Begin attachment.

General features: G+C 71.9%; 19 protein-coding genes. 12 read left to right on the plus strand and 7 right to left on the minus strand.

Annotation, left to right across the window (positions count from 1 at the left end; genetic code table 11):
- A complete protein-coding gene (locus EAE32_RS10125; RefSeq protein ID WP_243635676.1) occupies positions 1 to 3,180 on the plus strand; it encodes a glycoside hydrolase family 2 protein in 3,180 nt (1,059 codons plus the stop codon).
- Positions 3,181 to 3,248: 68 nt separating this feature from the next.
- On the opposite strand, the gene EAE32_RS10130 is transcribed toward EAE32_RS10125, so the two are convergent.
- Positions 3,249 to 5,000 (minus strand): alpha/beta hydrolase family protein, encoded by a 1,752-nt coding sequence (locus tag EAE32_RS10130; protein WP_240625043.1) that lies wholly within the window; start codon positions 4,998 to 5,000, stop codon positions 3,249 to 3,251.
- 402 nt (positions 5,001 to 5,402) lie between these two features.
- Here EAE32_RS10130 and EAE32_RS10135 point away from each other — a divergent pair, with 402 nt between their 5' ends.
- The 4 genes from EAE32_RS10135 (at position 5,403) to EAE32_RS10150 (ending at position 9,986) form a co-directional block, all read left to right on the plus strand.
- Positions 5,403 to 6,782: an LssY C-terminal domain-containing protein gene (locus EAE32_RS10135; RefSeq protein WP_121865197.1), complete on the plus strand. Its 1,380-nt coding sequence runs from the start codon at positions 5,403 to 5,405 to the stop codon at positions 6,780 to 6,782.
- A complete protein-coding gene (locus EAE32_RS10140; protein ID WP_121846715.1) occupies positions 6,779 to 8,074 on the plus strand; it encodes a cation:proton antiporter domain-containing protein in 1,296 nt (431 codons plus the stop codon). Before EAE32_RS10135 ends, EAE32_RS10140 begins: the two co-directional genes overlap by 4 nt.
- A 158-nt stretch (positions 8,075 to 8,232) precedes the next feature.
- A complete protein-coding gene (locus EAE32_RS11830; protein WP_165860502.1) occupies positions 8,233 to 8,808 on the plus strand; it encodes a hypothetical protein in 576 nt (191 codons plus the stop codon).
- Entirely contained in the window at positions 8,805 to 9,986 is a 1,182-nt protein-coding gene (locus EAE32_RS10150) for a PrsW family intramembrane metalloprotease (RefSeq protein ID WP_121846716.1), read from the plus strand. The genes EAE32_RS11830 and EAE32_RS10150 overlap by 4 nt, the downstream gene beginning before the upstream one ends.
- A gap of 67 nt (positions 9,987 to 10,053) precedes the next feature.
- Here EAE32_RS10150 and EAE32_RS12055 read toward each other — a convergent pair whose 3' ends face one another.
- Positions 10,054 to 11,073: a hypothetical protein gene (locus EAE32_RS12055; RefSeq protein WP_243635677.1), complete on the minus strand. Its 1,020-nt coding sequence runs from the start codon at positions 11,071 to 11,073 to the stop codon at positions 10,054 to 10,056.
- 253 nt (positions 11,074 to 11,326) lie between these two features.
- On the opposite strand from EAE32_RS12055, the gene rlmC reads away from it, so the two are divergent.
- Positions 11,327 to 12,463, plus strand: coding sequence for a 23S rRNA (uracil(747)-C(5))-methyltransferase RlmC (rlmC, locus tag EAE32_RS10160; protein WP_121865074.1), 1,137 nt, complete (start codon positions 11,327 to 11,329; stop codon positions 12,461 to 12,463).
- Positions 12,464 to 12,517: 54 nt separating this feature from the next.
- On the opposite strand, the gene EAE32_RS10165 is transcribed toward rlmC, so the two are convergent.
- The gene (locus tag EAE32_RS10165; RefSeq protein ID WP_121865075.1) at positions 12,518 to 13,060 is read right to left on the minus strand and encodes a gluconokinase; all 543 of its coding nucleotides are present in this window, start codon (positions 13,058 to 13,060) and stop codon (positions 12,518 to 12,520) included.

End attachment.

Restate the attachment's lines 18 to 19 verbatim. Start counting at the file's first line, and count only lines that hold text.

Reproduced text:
- 253 nt (positions 11,074 to 11,326) lie between these two features.
- On the opposite strand from EAE32_RS12055, the gene rlmC reads away from it, so the two are divergent.